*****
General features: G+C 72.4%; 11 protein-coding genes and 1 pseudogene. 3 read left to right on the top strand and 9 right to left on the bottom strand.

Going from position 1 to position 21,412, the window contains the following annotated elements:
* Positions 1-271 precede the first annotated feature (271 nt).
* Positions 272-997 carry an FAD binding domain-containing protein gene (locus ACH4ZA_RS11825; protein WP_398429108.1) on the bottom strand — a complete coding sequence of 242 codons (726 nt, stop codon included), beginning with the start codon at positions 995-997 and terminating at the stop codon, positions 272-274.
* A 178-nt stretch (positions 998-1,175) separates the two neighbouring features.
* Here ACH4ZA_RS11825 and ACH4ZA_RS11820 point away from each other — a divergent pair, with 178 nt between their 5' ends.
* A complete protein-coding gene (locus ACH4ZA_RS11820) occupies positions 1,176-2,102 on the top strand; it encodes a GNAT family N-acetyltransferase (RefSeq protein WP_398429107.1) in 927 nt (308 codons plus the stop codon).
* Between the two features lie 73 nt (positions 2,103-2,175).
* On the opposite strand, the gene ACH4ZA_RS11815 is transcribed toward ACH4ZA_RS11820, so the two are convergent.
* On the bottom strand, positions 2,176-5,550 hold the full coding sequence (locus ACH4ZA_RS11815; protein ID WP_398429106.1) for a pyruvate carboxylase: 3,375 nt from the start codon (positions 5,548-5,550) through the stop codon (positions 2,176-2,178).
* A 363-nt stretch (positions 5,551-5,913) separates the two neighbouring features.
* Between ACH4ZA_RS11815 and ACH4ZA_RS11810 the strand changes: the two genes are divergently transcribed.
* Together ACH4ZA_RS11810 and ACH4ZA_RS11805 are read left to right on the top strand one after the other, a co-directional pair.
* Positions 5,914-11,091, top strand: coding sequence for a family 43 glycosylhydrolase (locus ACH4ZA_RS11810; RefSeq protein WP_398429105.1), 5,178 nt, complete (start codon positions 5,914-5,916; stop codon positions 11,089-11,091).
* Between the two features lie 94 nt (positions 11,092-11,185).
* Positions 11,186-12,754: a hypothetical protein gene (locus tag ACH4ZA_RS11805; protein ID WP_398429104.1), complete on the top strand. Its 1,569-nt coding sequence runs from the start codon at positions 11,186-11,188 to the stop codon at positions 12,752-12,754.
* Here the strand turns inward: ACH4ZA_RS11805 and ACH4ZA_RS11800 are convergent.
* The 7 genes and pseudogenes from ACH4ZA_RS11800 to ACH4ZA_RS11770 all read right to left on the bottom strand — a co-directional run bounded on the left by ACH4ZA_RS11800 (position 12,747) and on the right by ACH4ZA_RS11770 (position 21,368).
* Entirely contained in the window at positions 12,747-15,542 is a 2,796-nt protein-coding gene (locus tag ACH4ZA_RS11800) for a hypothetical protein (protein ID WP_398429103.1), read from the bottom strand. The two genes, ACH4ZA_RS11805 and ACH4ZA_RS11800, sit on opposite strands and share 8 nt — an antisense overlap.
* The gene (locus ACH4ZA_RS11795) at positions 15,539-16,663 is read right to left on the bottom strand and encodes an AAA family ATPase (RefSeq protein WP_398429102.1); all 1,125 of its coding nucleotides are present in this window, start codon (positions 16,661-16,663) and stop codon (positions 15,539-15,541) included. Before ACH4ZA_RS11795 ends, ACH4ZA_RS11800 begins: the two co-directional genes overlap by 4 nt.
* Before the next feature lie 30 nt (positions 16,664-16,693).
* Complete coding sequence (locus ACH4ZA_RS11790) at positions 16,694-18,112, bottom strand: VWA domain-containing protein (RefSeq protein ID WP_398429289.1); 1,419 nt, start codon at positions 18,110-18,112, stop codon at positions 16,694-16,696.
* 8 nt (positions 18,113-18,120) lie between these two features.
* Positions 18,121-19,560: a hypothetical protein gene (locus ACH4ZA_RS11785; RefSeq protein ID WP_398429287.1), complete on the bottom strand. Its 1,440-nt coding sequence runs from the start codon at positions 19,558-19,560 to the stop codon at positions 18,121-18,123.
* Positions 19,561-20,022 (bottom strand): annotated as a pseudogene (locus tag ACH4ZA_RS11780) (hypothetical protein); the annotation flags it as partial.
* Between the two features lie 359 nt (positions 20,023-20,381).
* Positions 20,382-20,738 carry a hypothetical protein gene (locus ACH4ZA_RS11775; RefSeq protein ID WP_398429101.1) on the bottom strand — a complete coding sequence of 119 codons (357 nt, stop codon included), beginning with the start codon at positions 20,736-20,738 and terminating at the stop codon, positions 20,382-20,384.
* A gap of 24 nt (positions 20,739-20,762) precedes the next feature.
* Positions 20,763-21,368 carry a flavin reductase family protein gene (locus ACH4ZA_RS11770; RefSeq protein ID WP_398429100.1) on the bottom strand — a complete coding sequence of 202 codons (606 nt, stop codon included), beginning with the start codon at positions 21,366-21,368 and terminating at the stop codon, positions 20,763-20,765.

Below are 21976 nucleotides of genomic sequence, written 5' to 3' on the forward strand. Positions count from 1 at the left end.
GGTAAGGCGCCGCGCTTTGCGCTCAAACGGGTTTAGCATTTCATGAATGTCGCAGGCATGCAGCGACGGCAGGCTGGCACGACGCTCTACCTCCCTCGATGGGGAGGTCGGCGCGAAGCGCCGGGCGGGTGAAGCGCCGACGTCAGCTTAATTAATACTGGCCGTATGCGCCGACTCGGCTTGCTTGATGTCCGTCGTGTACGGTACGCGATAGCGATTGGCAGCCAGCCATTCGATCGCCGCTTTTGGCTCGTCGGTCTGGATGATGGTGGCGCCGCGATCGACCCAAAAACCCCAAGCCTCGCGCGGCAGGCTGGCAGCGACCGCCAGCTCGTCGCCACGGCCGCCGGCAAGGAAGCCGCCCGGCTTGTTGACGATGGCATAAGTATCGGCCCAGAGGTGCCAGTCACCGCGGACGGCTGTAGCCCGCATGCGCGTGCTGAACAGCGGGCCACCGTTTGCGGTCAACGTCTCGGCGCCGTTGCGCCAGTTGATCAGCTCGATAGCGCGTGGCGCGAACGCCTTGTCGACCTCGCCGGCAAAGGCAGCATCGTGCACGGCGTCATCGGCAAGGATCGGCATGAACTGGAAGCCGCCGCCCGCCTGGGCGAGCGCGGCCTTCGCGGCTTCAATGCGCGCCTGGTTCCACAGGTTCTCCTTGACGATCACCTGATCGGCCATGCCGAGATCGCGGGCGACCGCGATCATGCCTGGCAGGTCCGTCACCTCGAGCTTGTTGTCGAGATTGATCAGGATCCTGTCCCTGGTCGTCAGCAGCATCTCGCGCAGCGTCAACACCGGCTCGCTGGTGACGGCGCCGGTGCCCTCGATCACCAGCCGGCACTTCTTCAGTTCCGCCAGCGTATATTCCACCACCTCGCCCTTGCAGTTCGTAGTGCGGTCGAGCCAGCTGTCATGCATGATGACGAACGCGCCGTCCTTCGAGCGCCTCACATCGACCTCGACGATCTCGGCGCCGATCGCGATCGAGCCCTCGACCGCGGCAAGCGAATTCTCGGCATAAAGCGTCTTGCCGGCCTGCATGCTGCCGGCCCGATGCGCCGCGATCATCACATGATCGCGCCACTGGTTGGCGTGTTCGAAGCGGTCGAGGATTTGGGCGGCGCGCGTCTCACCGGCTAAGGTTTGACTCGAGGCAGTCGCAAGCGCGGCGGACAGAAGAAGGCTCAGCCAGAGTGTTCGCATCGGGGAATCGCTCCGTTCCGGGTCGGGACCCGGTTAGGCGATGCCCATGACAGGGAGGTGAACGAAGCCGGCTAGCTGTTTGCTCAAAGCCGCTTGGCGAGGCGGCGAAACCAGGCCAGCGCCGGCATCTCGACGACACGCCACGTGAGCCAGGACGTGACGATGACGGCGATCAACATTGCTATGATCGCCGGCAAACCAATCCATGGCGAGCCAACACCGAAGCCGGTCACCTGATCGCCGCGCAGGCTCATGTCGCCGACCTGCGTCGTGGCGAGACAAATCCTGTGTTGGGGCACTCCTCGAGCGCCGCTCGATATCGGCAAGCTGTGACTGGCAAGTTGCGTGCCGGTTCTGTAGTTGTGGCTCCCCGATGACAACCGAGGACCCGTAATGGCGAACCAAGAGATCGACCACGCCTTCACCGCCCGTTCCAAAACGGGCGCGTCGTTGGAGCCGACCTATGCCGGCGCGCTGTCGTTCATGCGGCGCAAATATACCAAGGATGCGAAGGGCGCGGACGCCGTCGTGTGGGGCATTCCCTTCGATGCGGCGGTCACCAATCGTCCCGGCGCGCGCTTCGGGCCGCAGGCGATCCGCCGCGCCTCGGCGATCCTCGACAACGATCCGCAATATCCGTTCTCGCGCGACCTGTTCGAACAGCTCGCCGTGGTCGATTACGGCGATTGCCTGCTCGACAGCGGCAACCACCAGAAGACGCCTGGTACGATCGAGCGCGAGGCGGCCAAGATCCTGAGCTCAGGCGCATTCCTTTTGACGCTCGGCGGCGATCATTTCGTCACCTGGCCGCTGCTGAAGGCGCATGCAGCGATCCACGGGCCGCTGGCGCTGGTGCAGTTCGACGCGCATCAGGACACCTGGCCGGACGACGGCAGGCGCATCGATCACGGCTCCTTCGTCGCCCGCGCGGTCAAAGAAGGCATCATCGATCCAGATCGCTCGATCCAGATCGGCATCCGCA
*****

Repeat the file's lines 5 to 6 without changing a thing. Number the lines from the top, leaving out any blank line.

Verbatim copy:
* A 178-nt stretch (positions 998-1,175) separates the two neighbouring features.
* Here ACH4ZA_RS11825 and ACH4ZA_RS11820 point away from each other — a divergent pair, with 178 nt between their 5' ends.